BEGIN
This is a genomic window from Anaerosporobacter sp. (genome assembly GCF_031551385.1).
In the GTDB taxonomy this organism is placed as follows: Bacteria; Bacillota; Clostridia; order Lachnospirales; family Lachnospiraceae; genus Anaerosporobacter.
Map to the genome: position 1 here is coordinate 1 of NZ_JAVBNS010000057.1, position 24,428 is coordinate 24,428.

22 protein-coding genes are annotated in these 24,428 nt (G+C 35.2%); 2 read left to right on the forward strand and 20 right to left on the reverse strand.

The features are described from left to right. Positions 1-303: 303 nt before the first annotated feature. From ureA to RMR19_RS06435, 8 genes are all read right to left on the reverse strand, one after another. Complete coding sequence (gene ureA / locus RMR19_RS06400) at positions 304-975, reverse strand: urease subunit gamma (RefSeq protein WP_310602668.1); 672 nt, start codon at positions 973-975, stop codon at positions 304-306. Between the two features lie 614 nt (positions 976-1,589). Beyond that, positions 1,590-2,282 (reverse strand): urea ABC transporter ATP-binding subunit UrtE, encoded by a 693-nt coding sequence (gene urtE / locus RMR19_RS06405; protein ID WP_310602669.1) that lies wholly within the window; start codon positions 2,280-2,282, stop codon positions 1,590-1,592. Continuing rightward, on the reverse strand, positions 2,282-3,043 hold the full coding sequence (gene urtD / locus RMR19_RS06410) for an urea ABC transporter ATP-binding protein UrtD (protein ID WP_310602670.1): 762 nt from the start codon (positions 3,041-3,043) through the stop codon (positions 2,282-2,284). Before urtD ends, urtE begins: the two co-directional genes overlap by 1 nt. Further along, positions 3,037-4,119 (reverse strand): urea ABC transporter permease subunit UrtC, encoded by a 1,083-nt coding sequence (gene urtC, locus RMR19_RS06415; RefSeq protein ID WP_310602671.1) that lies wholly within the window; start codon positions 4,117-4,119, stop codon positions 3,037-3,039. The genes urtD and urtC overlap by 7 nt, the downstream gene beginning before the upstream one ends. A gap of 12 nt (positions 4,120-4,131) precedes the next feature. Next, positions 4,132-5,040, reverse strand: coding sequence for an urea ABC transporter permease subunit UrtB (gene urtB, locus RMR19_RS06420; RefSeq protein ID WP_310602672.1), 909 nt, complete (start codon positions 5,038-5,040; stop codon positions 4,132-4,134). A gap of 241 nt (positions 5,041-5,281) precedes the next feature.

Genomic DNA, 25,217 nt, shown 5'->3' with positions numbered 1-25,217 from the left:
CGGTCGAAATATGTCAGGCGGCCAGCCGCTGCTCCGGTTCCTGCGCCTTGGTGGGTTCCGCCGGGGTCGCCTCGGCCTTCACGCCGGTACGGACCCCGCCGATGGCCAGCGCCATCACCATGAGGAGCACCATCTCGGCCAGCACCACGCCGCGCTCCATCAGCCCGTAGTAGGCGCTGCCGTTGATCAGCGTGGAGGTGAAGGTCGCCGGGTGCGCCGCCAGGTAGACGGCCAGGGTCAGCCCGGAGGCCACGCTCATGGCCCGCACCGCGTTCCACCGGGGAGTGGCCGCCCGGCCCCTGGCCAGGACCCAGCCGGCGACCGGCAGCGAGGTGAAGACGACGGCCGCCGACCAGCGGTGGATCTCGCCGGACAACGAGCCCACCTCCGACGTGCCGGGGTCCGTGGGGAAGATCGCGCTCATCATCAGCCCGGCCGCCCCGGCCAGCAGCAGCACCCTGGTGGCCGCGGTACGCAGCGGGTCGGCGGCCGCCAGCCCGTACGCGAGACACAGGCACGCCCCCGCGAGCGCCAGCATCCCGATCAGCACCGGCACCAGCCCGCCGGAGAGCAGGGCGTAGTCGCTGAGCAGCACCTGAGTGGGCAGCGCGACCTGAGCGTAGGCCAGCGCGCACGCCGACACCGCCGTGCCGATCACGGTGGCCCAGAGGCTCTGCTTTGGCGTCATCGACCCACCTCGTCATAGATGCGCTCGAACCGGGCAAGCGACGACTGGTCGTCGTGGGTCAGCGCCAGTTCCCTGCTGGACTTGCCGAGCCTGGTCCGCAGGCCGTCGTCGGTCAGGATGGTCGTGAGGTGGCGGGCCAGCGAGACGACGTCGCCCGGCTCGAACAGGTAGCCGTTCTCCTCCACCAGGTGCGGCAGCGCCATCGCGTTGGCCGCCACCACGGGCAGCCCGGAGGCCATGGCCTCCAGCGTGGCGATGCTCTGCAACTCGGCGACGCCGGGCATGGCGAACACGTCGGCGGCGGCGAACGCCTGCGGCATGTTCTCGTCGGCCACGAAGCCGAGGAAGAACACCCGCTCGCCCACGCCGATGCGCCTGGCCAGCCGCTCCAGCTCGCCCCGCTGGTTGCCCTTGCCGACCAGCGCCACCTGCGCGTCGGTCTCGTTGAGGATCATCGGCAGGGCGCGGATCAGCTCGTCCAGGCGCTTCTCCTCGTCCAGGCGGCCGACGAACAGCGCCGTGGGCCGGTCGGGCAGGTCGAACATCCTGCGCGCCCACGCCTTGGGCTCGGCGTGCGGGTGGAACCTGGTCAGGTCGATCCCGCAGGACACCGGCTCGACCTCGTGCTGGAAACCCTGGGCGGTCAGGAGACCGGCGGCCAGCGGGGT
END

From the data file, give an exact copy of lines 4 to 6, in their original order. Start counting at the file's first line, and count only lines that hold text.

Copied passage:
22 protein-coding genes are annotated in these 24,428 nt (G+C 35.2%); 2 read left to right on the forward strand and 20 right to left on the reverse strand.

The features are described from left to right. Positions 1-303: 303 nt before the first annotated feature. From ureA to RMR19_RS06435, 8 genes are all read right to left on the reverse strand, one after another. Complete coding sequence (gene ureA / locus RMR19_RS06400) at positions 304-975, reverse strand: urease subunit gamma (RefSeq protein WP_310602668.1); 672 nt, start codon at positions 973-975, stop codon at positions 304-306. Between the two features lie 614 nt (positions 976-1,589). Beyond that, positions 1,590-2,282 (reverse strand): urea ABC transporter ATP-binding subunit UrtE, encoded by a 693-nt coding sequence (gene urtE / locus RMR19_RS06405; protein ID WP_310602669.1) that lies wholly within the window; start codon positions 2,280-2,282, stop codon positions 1,590-1,592. Continuing rightward, on the reverse strand, positions 2,282-3,043 hold the full coding sequence (gene urtD / locus RMR19_RS06410) for an urea ABC transporter ATP-binding protein UrtD (protein ID WP_310602670.1): 762 nt from the start codon (positions 3,041-3,043) through the stop codon (positions 2,282-2,284). Before urtD ends, urtE begins: the two co-directional genes overlap by 1 nt. Further along, positions 3,037-4,119 (reverse strand): urea ABC transporter permease subunit UrtC, encoded by a 1,083-nt coding sequence (gene urtC, locus RMR19_RS06415; RefSeq protein ID WP_310602671.1) that lies wholly within the window; start codon positions 4,117-4,119, stop codon positions 3,037-3,039. The genes urtD and urtC overlap by 7 nt, the downstream gene beginning before the upstream one ends. A gap of 12 nt (positions 4,120-4,131) precedes the next feature. Next, positions 4,132-5,040, reverse strand: coding sequence for an urea ABC transporter permease subunit UrtB (gene urtB, locus RMR19_RS06420; RefSeq protein ID WP_310602672.1), 909 nt, complete (start codon positions 5,038-5,040; stop codon positions 4,132-4,134). A gap of 241 nt (positions 5,041-5,281) precedes the next feature.

Genomic DNA, 25,217 nt, shown 5'->3' with positions numbered 1-25,217 from the left: